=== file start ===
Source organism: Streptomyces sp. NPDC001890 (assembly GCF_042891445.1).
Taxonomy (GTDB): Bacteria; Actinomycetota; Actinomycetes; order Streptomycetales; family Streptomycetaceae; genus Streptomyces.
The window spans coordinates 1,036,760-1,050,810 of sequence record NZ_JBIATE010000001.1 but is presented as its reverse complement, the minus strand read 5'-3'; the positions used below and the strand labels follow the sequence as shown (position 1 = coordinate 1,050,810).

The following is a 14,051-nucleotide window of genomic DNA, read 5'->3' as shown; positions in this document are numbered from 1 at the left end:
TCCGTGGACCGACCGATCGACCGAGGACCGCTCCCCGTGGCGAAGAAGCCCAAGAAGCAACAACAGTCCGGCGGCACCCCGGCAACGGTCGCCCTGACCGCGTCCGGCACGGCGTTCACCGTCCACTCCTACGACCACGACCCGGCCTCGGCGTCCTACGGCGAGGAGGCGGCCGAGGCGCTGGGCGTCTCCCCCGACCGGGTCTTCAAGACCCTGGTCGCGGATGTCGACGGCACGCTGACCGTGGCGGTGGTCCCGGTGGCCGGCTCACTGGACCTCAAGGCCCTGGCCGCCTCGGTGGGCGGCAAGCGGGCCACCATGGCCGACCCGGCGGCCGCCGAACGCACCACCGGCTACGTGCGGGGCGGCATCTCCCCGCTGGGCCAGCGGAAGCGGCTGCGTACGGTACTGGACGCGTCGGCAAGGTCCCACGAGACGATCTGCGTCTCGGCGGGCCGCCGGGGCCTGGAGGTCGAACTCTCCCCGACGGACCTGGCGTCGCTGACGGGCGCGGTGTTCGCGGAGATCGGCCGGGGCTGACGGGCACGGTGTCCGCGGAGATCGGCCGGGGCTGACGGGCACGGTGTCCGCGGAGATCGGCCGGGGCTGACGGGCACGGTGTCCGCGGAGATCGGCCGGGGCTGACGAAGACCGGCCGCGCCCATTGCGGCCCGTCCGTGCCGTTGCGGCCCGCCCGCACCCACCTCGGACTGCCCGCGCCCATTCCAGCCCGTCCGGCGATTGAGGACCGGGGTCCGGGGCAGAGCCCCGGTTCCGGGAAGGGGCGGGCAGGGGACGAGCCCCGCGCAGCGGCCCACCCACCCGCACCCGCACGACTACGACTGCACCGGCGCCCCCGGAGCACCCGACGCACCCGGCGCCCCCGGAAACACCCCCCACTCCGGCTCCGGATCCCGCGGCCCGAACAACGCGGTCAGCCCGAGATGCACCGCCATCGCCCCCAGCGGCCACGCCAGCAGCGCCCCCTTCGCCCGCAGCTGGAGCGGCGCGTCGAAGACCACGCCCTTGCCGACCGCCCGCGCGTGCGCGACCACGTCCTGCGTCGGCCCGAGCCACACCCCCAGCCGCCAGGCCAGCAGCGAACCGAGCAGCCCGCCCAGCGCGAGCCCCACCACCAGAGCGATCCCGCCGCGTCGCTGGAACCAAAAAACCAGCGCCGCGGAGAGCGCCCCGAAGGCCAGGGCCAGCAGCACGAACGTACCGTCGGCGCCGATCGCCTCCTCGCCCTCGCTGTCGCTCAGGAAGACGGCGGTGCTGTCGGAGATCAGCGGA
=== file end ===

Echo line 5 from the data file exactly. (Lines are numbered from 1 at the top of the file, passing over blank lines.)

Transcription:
TCCGTGGACCGACCGATCGACCGAGGACCGCTCCCCGTGGCGAAGAAGCCCAAGAAGCAACAACAGTCCGGCGGCACCCCGGCAACGGTCGCCCTGACCGCGTCCGGCACGGCGTTCACCGTCCACTCCTACGACCACGACCCGGCCTCGGCGTCCTACGGCGAGGAGGCGGCCGAGGCGCTGGGCGTCTCCCCCGACCGGGTCTTCAAGACCCTGGTCGCGGATGTCGACGGCACGCTGACCGTGGCGGTGGTCCCGGTGGCCGGCTCACTGGACCTCAAGGCCCTGGCCGCCTCGGTGGGCGGCAAGCGGGCCACCATGGCCGACCCGGCGGCCGCCGAACGCACCACCGGCTACGTGCGGGGCGGCATCTCCCCGCTGGGCCAGCGGAAGCGGCTGCGTACGGTACTGGACGCGTCGGCAAGGTCCCACGAGACGATCTGCGTCTCGGCGGGCCGCCGGGGCCTGGAGGTCGAACTCTCCCCGACGGACCTGGCGTCGCTGACGGGCGCGGTGTTCGCGGAGATCGGCCGGGGCTGACGGGCACGGTGTCCGCGGAGATCGGCCGGGGCTGACGGGCACGGTGTCCGCGGAGATCGGCCGGGGCTGACGGGCACGGTGTCCGCGGAGATCGGCCGGGGCTGACGAAGACCGGCCGCGCCCATTGCGGCCCGTCCGTGCCGTTGCGGCCCGCCCGCACCCACCTCGGACTGCCCGCGCCCATTCCAGCCCGTCCGGCGATTGAGGACCGGGGTCCGGGGCAGAGCCCCGGTTCCGGGAAGGGGCGGGCAGGGGACGAGCCCCGCGCAGCGGCCCACCCACCCGCACCCGCACGACTACGACTGCACCGGCGCCCCCGGAGCACCCGACGCACCCGGCGCCCCCGGAAACACCCCCCACTCCGGCTCCGGATCCCGCGGCCCGAACAACGCGGTCAGCCCGAGATGCACCGCCATCGCCCCCAGCGGCCACGCCAGCAGCGCCCCCTTCGCCCGCAGCTGGAGCGGCGCGTCGAAGACCACGCCCTTGCCGACCGCCCGCGCGTGCGCGACCACGTCCTGCGTCGGCCCGAGCCACACCCCCAGCCGCCAGGCCAGCAGCGAACCGAGCAGCCCGCCCAGCGCGAGCCCCACCACCAGAGCGATCCCGCCGCGTCGCTGGAACCAAAAAACCAGCGCCGCGGAGAGCGCCCCGAAGGCCAGGGCCAGCAGCACGAACGTACCGTCGGCGCCGATCGCCTCCTCGCCCTCGCTGTCGCTCAGGAAGACGGCGGTGCTGTCGGAGATCAGCGGA